It was a whim. Still in recovery from last week's medical thing (that landed me in the hospital and will be written about once the neurologist has a diagnosis), there was a recognition that going to meet "the guys" at Truck Stop or the Eagle Beer Blast or Metropolitan's Sunday barbecue was maybe a bad idea. Escape was needed though as cabin fever was achingly abundant. I walked myself to the subway station entrance and sat on a bench debating going for "just a couple of beers". Then came the call from a best friend in Atlanta on business that brought the scold of "having no business carousing in your condition".
The subway station is two blocks from the multiplexorama, so a quick check to the Flixster iPhone app brought the antidote to my situation: The Final Destination, 3-D.
The ($15.00!!!) ticket was purchased with a medium Coke Zero and peanut M&M's. (How can you they be out of Twizzlers? How is that even possible? Also? Were it not a whim, outside purchases would have been made.) A near perfect seat was chosen. Then the horror began.
First the Father arrived, securing three other seats. Then came the Mother. And the four-year-old Son (two seats from me). And the tween Daughter (next to me). A quick glance confirmed that any available remaining seats were inferior. "Tough it out" demanded the inner bad-ass. Then the lights went down and the surprises began.
After traveling the world on the film-festival tour, A Jihad for Love is finally premiering in New York this Wednesday. Review to come, but learn more here. Trailer post-jump.
Coming in from a bright Sunday into the dark Bijou sex club, my eyes take a long time adjusting. My mind is on finding an appropriate space to talk to people attending this event, the beginning of a Sunday salon series hosted by Daniel Nardicio. This week is a screening of Caligula, one of the best worst movies of all time.
Still blind, I have no idea who has suddenly grabbed me while I'm still scouting out locations to interview people for Gawker. Tons of spots are found for B-roll. The bar where Dimitri Santiago is posing for a life drawing 'class'. The booths of course. The crowd watching the movie. Turns out my grabber is Daniel himself who is amazed that I have jumped a foot in the air post-grab.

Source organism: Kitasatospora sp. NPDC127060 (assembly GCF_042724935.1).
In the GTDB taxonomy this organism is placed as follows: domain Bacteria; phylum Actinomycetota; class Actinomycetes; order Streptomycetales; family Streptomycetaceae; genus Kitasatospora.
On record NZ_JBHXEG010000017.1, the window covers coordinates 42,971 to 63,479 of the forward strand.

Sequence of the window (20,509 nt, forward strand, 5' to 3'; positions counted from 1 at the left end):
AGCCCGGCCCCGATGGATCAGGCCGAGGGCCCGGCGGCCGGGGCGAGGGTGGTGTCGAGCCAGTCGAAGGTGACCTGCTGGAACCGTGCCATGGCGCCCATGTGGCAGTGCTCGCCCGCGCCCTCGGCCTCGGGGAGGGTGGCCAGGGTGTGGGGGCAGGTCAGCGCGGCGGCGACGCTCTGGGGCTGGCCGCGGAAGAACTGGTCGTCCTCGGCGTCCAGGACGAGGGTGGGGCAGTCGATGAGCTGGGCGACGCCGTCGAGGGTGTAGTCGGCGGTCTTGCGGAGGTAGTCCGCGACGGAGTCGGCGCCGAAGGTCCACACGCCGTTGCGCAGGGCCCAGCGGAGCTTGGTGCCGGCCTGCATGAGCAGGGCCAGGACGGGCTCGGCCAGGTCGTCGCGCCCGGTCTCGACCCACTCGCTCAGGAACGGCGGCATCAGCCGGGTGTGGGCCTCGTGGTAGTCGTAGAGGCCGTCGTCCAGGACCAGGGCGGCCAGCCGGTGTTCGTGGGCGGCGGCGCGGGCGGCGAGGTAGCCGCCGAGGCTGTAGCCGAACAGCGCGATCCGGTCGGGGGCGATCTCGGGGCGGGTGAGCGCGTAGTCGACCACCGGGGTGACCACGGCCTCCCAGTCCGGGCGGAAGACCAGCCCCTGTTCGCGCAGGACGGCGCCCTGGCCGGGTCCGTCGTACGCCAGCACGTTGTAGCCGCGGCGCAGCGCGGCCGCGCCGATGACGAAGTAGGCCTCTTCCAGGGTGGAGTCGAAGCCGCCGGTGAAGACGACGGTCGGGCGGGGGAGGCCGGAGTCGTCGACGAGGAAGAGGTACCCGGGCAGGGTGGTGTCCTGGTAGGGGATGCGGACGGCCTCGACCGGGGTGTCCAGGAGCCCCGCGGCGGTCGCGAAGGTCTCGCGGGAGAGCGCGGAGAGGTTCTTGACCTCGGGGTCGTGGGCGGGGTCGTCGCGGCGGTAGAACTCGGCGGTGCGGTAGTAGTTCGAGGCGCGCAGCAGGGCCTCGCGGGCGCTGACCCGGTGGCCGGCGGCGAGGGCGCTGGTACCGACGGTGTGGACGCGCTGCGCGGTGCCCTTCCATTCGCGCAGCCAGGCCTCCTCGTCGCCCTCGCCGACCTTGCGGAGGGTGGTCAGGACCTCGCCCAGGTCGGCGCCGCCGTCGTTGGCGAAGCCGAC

He introduces me to a few folks. A "pass-around party bottom". Sean Van Zant from rentboy.com. The Tangle, who had filmed Daniel's pilot. Others. Then I settle near the pool table, waiting for my video guy to arrive.
Suddenly, I switch into "obnoxious guy in sex club with iPhone" mode, having to answer texts and emails relative to the event. Over ten times, I step into a hallway to give instructions or clarify time.
Returning to my 'safe place' by the pool table, the scene where Caligula is testing the virginity of an engaged couple is on the screen. I've been joined by this guy Jono that has no idea that he's completely my type (see pic above or video). To the point that it makes me nervous. (Or maybe it's Caligula prepping to fist some poor guy. Or maybe the fact that the fistee isn't arching his back.) Jono's even dressed in what I have decided for myself to be perfect attire for the evening, a zip-up hoodie with no shirt beneath.
When videographer Alex arrives, we tour around. He shoots some good B-roll. I then grab Daniel to have a chat in a better-lit space. A locker area is lit in a way that, both being 40, we reject. Eventually, I convince Daniel to sit on the bathroom floor with a trash can behind us and a plunger in between his legs. And as we begin to have a discussion about what is dirty in New York these days, passersby chime in and magic happens.
We have this great little conversation with people joining us on the floor. In the bathroom. Of a sex club. And it's all on video.
Movie: Blades of Glory
Cast: Will Farrell, Jon Heder, Amy Poehler, Amy Poehler's husband
Circumstance: Preview Screening
Accompaniment: A second date. Ran into some other folks also attending.
Overall review: Too soon after the NASCAR movie (which although I didn't see, seems very much like this one). Also, nowhere near gay enough.
Favorite moment: The skating finale is fun and has some nice effects and stunts. Also, the chase scene between Farrell and Mr. Poehler.